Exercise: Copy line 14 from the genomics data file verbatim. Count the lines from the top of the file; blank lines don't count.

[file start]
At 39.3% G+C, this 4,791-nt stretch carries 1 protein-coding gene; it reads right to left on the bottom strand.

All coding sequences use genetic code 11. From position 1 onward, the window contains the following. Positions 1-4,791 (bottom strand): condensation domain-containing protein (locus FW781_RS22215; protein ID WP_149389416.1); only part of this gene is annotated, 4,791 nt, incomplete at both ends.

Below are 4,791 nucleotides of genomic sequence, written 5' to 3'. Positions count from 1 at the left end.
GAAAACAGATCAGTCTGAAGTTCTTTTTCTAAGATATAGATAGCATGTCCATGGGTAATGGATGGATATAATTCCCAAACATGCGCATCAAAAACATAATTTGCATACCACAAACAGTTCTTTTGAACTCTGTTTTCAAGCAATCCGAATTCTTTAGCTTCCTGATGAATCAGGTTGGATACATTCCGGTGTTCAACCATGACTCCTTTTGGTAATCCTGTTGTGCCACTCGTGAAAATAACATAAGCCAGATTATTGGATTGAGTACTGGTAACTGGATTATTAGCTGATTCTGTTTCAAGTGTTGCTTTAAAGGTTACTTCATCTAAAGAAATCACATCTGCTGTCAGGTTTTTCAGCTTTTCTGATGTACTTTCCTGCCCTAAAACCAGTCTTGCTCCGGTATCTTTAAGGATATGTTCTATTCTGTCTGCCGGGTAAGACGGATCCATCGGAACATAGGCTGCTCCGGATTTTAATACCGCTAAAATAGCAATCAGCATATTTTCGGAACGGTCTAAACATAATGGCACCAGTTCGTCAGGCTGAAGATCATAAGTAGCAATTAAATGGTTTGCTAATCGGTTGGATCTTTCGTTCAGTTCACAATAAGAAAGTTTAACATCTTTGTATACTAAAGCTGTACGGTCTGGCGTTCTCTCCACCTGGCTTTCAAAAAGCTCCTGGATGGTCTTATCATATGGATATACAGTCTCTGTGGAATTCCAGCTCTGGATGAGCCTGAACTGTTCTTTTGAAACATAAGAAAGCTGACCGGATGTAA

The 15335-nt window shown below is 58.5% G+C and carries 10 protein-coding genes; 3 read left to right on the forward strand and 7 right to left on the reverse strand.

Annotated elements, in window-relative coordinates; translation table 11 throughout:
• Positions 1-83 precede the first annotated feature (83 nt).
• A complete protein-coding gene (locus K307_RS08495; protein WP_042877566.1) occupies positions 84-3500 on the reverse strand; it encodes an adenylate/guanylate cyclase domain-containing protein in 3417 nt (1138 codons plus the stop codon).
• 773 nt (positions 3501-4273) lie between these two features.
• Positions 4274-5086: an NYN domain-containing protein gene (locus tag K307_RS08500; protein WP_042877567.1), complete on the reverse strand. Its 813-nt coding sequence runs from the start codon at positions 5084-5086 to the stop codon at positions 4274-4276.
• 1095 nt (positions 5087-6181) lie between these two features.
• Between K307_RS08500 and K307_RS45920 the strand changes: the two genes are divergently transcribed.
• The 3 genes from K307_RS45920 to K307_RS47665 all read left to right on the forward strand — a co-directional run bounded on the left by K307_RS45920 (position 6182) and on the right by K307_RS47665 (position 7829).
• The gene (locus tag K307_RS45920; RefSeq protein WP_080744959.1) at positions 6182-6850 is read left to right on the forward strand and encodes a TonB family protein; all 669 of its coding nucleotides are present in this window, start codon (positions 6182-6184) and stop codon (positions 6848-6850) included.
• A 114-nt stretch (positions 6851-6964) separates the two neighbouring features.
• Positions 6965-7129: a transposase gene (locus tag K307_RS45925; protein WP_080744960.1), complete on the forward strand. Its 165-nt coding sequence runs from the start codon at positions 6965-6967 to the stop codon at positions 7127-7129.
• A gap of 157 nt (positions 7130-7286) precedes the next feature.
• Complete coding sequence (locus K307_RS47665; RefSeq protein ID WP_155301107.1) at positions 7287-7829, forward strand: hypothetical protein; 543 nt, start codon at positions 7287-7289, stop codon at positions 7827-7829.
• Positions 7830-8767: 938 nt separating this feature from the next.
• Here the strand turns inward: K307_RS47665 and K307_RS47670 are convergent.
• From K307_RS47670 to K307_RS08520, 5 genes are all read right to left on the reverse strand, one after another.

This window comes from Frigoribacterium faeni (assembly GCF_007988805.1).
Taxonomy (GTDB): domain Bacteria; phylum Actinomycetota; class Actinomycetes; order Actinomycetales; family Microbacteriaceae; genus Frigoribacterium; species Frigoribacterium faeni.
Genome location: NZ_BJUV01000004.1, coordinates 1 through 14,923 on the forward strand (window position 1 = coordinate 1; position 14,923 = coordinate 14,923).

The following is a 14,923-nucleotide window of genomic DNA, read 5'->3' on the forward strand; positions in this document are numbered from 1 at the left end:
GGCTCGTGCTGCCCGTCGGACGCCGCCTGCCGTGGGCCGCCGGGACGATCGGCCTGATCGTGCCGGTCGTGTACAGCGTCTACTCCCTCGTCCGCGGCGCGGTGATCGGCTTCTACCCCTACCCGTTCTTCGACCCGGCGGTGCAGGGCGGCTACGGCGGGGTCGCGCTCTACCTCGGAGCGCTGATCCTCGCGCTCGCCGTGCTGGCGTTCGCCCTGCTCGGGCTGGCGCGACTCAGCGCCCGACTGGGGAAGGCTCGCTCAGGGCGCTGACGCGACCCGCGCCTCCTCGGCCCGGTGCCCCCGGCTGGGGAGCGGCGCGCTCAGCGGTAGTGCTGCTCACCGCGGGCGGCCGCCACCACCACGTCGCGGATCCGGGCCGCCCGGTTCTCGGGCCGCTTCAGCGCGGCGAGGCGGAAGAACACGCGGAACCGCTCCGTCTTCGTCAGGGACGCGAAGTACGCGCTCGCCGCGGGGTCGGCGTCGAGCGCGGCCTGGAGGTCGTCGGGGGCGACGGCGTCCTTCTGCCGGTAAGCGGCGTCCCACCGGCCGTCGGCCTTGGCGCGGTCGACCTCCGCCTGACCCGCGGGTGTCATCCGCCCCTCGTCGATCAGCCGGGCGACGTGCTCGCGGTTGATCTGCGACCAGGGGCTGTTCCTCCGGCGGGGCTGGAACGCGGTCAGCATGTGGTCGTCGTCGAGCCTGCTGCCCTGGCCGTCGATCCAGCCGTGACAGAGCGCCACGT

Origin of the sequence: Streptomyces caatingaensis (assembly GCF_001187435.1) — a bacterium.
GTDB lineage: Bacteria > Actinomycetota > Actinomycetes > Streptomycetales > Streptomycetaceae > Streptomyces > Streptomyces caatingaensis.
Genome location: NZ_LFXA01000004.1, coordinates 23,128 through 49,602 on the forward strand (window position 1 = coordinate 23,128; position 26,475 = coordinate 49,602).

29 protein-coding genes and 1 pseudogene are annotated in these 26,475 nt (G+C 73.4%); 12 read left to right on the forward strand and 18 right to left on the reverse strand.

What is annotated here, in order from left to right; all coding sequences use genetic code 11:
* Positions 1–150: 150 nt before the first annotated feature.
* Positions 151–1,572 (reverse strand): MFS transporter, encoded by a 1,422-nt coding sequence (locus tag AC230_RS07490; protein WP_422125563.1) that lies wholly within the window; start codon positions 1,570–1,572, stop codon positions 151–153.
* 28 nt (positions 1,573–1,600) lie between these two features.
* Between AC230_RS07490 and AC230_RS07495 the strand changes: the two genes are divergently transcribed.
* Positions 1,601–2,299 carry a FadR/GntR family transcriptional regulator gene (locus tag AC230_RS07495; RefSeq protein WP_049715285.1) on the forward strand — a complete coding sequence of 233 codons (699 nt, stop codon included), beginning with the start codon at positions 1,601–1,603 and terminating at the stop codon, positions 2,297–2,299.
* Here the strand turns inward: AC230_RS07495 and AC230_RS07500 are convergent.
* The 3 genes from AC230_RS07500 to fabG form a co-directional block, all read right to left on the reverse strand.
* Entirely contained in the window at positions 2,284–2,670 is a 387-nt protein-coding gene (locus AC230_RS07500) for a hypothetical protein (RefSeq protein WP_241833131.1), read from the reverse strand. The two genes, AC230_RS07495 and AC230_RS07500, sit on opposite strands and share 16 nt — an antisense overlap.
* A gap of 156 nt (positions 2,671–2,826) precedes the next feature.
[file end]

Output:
• The gene (locus tag K307_RS45920; RefSeq protein WP_080744959.1) at positions 6182-6850 is read left to right on the forward strand and encodes a TonB family protein; all 669 of its coding nucleotides are present in this window, start codon (positions 6182-6184) and stop codon (positions 6848-6850) included.